Waiting for Taz, our twelve-year-old Schipperke dog to be treated at the Veterinary School in Ft. Collins, Colorado, we decided to sneak out for a quick hike in the nearby hills. This area had been threatened by fire in 2020 and I wanted to see how close the fire had come to this area.
We visited Horsetooth Reservoir; a 6.5-mile long and one/half mile wide reservoir located thirty minutes west from the Vet School. There were a few trails on the scenic ridges, but nothing that was very exciting to me to climb in the hot sun.
What are your favorite rivers? Do you fish? Swim? Kayak? What do you think of when you think of a creek? Brook? River? Stream?
I looked up the area on Apple maps and found Watson Lake State Wildlife Area nearby. What a gem! There was a small lake near the fish hatchery where we could hear the water overflowing into the river. We decided to stop and have a snack and drink as there was no path.
Looking across the peaceful lake, I noticed another road, very large trees and consulted the map again.
“He split the rocks in the wilderness and gave them water as abundant as the seas; He brought streams out of a rocky crag and made water flow down like rivers.” Psalms 78:15-16 NIV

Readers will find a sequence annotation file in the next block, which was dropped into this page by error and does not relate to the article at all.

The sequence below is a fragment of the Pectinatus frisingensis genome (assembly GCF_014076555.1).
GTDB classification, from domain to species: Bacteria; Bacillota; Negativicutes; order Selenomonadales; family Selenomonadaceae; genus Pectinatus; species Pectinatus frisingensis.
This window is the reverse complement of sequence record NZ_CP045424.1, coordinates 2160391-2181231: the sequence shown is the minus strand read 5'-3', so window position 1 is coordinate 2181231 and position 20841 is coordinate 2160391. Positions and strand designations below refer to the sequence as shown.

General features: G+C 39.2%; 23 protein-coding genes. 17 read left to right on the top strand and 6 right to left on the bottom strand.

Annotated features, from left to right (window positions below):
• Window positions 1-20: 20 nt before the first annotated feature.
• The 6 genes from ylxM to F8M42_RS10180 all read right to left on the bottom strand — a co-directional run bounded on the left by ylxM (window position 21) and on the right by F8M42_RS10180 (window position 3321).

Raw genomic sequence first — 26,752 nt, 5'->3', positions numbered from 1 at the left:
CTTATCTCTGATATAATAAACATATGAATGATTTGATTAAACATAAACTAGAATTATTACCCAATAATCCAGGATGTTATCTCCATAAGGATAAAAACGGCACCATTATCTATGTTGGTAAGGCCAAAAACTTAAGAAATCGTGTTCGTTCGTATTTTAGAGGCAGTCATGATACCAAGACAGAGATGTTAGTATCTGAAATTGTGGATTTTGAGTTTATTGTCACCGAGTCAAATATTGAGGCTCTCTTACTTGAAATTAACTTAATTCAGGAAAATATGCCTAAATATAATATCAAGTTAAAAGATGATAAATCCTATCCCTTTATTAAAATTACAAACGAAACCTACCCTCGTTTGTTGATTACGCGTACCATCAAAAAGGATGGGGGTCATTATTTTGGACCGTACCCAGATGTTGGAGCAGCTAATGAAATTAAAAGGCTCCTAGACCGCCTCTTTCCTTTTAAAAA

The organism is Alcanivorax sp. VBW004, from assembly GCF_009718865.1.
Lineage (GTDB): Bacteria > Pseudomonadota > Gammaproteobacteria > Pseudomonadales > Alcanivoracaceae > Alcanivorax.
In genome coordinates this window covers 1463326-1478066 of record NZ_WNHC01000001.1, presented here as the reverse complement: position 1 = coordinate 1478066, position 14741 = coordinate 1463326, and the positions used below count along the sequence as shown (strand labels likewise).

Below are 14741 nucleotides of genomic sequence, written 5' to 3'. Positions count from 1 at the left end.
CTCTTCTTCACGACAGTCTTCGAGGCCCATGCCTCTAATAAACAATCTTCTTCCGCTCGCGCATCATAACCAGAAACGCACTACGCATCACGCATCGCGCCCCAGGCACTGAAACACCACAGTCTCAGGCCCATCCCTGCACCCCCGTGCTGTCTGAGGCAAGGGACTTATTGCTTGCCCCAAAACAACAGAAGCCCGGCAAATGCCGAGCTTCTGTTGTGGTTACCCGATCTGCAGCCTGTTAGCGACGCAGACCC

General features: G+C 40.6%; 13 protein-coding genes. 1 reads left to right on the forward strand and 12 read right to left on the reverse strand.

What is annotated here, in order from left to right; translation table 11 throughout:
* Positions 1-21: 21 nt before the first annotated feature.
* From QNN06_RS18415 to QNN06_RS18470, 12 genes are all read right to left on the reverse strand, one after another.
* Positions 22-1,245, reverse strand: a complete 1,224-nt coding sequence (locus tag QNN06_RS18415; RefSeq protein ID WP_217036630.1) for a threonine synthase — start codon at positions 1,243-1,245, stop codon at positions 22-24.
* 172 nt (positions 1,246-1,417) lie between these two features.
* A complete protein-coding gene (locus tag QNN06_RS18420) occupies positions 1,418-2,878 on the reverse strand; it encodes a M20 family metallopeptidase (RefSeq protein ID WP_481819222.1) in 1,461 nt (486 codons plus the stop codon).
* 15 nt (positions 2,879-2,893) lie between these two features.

The Cache La Poudre (CLP) River was on the other side of those trees nestled under the cliffs. The CLP River is small by most standards, but by Colorado rivers, it is one of the main rivers, especially in the north. It was named by the French traders who hid their “cache” of “gunpowder” near the river one winter. We Coloradans know if you are a “native” or have lived here very long by how you pronounce “Cache La Poudre”.
It was a lovely 1.5 mile walk by HUGE cottonwood trees, a bubbling river, flowing grass and shade in the late summer sun reflecting on peaceful Watson Lake.
We headed to Berthoud, CO between Fort Collins and Longmont, Colorado. I had seen a picture of a grain elevator painting mural on a television show and wanted to view this artwork. The painting is called “Berthoud Roots or the Rancher’s Wife” and was painted by Susan K. Bailey. The painting is fifty-five feet tall by thirty-five feet wide. This was well worth a quick visit off of I 25 with a few shops and restaurants available as well. Unexpected peaceful surprises.